Redundancies

Do you use redundancies in your writing?  I do.

A redundancy is defined (in my dictionary, at least) as “superfluous repetition,” or “the part of a message that can be eliminated without loss of essential information” (Merriam-Webster).  Also, “the use of surplus words.”  (Same dictionary, different edition.)  I’ve noticed in my writing I have a tendency to use redundancies.  They seem to creep in when I’m not looking hard enough, and rushing through just to get words on paper.  If I read over what I’ve written and look at it carefully and dispassionately, I can usually spot them.  It can be tricky, though, because some redundancies are ingrained in our language, and we’re used to them in speaking all the time.  I’ve seen them in the writing of others, too, so I’m not alone.  Here’s ten I’ve seen over the past year or so:

     “Thousands protest against Quran burning.”   A headline on the Yahoo news page.  Isn’t a protest usually against something anyway?
     “Two identical twins.”   I don’t remember where I saw this, but it begs the question, how many twins does it take to be identical?
     “Kills bugs dead.”  From the Raid commercials.  No comment.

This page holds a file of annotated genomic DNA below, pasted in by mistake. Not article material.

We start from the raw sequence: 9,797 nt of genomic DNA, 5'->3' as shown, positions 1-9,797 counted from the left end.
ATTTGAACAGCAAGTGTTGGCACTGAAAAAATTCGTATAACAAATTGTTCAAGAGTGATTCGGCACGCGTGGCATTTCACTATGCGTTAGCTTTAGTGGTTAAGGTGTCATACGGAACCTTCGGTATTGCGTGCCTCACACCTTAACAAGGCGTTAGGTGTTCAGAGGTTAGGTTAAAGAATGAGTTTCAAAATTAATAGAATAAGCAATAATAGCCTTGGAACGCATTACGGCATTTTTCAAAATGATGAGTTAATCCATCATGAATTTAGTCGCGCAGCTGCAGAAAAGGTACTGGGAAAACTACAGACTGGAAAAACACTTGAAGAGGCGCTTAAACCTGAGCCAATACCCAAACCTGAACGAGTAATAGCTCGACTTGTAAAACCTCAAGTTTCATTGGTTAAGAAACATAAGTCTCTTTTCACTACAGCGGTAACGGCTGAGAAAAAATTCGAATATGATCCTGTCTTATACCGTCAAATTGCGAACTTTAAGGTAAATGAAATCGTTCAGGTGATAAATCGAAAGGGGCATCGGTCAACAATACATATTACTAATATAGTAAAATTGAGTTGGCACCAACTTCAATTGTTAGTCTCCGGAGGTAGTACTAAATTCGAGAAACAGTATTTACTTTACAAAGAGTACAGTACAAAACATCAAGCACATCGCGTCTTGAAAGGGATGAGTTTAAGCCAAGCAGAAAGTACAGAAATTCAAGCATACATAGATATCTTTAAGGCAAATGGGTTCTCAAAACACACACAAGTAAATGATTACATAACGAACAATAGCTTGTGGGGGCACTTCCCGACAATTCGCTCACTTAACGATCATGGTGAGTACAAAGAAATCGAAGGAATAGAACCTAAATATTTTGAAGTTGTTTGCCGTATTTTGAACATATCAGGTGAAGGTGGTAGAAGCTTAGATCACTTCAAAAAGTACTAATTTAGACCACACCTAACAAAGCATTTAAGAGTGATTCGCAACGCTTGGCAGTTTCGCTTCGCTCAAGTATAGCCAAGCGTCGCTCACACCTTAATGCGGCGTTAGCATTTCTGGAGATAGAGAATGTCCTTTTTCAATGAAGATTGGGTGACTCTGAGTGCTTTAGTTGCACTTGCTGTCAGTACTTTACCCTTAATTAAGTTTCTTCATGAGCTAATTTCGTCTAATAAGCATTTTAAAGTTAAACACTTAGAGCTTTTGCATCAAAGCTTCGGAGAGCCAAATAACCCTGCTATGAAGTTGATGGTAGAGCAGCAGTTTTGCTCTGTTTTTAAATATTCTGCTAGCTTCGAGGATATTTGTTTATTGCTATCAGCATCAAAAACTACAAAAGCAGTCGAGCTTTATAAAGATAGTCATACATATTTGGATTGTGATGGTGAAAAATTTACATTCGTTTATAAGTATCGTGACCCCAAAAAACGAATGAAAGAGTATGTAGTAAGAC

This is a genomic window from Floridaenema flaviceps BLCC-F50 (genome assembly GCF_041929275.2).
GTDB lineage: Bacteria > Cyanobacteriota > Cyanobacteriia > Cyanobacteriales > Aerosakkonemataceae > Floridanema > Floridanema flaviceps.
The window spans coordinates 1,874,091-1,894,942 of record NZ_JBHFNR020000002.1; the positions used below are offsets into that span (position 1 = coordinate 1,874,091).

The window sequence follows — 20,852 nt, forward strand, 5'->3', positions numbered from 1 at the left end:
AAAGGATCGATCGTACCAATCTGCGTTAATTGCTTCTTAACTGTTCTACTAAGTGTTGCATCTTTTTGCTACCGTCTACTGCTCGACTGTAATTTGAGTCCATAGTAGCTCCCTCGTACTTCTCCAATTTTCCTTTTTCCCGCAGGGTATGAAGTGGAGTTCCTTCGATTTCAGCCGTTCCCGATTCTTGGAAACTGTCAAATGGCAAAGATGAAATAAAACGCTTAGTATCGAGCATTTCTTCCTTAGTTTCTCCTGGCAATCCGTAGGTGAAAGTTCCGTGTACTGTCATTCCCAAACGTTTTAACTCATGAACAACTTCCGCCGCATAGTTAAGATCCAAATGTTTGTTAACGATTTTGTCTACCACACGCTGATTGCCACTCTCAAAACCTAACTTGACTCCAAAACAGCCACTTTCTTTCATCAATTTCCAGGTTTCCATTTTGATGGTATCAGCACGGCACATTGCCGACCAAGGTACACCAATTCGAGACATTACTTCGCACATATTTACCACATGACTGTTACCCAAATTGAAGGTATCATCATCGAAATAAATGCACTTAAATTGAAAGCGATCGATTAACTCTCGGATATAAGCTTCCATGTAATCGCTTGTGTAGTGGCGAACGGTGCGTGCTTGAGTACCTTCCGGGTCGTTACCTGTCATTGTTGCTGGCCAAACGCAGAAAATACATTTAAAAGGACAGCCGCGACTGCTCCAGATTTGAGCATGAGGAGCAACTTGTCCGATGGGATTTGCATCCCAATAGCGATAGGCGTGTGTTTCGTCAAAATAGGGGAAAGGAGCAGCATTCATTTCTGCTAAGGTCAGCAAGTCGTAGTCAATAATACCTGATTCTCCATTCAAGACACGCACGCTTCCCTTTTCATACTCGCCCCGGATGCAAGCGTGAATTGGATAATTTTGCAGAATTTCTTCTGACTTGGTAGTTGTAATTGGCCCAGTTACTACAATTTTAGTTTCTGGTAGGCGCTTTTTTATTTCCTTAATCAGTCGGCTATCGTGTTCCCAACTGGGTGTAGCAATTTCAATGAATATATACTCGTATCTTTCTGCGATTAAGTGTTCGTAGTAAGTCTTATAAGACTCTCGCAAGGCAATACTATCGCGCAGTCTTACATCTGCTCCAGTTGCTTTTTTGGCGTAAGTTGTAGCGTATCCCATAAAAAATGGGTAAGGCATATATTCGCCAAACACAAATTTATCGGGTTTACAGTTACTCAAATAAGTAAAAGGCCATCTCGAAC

“May have a chance to win a prize.”   I heard this one on the radio.  Either you have a chance, or you may win a prize.  No need for both.
     “About five or six years old.”  This is one I’m guilty of.  Better is:  “About six years old,” or “Five or six years old.”
     “A small group of eight musicians.”  Another of my goofs.  A group of eight musicians is usually considered a small group, compared to, say, a symphony orchestra.  No need to emphasize it.
     “Infinitesimally tiny.”  I’ve seen this around and written it myself, but “infinitesimal” means immeasurably or incalculably small (same dictionary), so the “tiny” isn’t needed.
     “Staring intently.”  Again, another of my faux pas.  To stare is to look at intently.  No need for the adverb.
     “Swinging back and forth.”  If something, like a pendulum, is swinging, it’s going back and forth.
     “Alien planet.”  No planet anywhere in outer space is going to be exactly like Earth, so wouldn’t another planet roaming around out there be alien almost by definition?  Why emphasize it?

There are a lot more redundancies floating around, like planets in the ether, and we use them because they’ve become a part of our lexicon.  The only defense is careful reading and re-reading of what has been written and a solid knowledge of the definitions of the words used.  A good dictionary and thesaurus are essential.  Enough said.

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